Lieberthal was another first round draft selection by the Phillies and ranks tops all-time in games caught for the Phils, with 1,139. His career statistics with Philadelphia (.275 avg., .788 OPS, 150 HR, 610 RBI) simply aren't the types that render someone a Wall of Fame player.

The Philadelphia-born Wilson was once an All-Star with the Phillies, but to point out exactly the sort of impact his .288 average, 22 HR and 315 RBI had in 11 seasons with the team, his first name is misspelled (Jimmy instead of Jimmie) on the official online ballot.

One-time All-Star Pinky Whitney and his .307 career average, .789 OPS, 69 HR and 734 RBI won't qualify for the Phillies Wall of Fame unless they institute a cool names division.

Hayes has bigger numbers (.272 avg., 124 HR, 568 RBI, 646 runs, 202 steals in 9 seasons) than another enshrined Phillies Wall of Famer, John Kruk (.309 avg., 62 HR, 390 RBI, 403 runs, 33 steals in 6 seasons), but the one-time All-Star doesn't have a nostalgic tie to a landmark in history, like Kruk did with the 1993 pennant winning club, and likely won't gain the same consideration for team immortality.

Gross holds the Phillies' record for pinch hits with 117. That is surely an impressive mark, especially considering that the next closest total is Tony Taylor's 53, but that consistent activity in a pinch hitting role stands out as clear evidence that Gross was not on the field for a great majority of his time as an active player. Many would feel that reserves should not be placed among the immortals of the organization.

Fregosi managed the Phillies to the NL pennant in 1993, as they notched a 97-65 record. In his other 5 seasons as Phils manager, the team tallied a 334-398 record (.456 win percentage). Just like Konstanty, one remarkable year does not make a large enough impact, or outweigh the other years of mediocrity. Fregosi is not qualified for such an honor.

So, with all of these unworthy and questionable candidates, who is missing as a more-than-valid option to prevent Curt Schilling from continuing what has become the "Favorite Players from 1993 Club" in recent years (Darren Daulton was enshrined in 2010, while John Kruk made the Wall in 2011)? Who should be the first man to represent the most recent string of success and receive the massive acknowledgement as being an all-time team great? Pat Burrell should be an option this year to have his face and name eternalized beside the likes of Larry Bowa, Robin Roberts and Chuck Klein.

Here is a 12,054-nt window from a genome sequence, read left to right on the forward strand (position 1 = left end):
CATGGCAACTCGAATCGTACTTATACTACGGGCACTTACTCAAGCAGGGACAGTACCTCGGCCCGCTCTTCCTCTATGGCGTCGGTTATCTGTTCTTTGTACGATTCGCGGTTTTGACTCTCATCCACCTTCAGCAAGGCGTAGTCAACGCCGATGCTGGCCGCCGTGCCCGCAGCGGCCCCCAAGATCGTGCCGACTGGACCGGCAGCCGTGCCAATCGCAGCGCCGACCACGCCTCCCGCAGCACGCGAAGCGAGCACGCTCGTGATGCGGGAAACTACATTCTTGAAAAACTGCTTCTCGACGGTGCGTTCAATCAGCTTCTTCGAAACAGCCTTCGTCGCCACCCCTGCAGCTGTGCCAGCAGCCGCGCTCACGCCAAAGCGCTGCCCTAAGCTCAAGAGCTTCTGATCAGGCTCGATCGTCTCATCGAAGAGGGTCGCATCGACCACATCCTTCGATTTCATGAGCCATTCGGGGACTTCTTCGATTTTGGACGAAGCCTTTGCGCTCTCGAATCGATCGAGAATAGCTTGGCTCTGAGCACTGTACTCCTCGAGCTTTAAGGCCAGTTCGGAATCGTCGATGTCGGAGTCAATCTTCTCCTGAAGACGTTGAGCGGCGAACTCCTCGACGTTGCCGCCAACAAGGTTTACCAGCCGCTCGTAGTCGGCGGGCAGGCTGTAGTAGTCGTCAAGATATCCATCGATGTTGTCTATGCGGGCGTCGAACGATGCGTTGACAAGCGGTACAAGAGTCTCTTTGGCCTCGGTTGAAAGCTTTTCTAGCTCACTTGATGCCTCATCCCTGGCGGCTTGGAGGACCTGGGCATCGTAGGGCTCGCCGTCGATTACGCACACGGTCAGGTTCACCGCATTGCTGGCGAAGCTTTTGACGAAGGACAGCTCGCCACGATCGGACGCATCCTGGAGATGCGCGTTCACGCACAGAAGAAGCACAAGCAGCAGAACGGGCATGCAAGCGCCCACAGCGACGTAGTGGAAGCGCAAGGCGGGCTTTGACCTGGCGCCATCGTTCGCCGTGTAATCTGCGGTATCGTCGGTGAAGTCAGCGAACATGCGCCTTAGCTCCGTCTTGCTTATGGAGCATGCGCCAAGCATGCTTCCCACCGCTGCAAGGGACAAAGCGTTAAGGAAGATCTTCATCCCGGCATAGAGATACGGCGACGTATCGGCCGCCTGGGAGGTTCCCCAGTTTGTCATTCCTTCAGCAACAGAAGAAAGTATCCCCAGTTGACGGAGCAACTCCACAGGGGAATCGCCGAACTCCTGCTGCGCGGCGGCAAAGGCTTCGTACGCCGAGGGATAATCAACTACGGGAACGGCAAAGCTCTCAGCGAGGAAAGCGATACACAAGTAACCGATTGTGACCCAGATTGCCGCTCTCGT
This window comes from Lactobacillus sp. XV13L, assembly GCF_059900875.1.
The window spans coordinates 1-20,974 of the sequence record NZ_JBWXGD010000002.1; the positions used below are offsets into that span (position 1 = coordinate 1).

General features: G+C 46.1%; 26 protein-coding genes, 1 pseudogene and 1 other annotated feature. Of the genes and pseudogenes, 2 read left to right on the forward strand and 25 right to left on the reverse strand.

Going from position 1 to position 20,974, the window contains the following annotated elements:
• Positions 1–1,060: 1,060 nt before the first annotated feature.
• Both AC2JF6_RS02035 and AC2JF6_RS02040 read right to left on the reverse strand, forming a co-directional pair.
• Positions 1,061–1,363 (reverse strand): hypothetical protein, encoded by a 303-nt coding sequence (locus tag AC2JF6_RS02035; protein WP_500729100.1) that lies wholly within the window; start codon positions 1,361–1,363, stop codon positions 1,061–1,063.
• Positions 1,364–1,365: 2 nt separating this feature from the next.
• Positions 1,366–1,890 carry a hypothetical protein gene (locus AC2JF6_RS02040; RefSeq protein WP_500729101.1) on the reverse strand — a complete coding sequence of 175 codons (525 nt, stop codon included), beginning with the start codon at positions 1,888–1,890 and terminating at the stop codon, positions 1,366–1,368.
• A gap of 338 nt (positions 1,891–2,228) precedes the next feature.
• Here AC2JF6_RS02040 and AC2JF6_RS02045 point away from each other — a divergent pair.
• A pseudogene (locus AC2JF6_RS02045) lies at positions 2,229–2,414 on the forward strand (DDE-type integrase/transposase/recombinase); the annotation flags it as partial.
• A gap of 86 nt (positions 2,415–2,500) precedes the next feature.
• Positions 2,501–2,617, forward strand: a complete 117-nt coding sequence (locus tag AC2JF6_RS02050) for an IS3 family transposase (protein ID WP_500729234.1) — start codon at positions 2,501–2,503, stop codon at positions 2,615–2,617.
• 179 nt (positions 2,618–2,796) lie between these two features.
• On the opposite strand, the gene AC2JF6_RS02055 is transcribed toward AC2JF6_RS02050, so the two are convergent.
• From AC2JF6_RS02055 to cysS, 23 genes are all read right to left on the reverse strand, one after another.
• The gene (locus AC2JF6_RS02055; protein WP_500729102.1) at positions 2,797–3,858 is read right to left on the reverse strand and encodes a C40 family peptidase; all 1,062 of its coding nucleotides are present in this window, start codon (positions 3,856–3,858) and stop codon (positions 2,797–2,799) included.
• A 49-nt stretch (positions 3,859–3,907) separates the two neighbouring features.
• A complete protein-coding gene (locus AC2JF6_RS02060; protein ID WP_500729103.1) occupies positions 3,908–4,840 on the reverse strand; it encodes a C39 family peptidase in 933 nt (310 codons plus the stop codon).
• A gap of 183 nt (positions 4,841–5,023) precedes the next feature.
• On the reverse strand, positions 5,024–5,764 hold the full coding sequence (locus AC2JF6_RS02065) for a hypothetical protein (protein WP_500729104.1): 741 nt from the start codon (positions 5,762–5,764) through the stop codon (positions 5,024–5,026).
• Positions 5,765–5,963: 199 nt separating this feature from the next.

Burrell, who recently made his retirement from baseball official, holds more significance in Phillies history than these other options. Without Burrell, who was the top overall draft pick by Philadelphia in 1998 and ranks 4th in team history in HR (241), 8th in RBI (827) and 5th in walks (785), the Phils don't break their playoff drought in 2007 and would not have won the World Series the following year. Burrell hit 30 or more homeruns in a season four times in his career and exceeded 100 RBI in a season twice.

The Philadelphia organization owes it to their fans to have a true highly significant PHILLIES figure to best represent the team on that Wall of Fame.

Another great potential nominee would have been former Phillies general manager Pat Gillick, who was at the helm for the 2008 World Series win. While Gillick was not the big cheese when the Phillies drafted their core of talent (Jimmy Rollins, Cole Hamels, Chase Utley and Ryan Howard), he was the man who added the necessary pieces (Jamie Moyer, Jayson Werth, Pedro Feliz and Brad Lidge) to complete a championship roster.

One plus about the Phillies blowing it and neglecting these proposed options this year is that (hopefully) next year the 1993 team will be out of viable players to nominate and the the next era of Philadelphia big-timers can begin to make their mark on the Wall of Fame.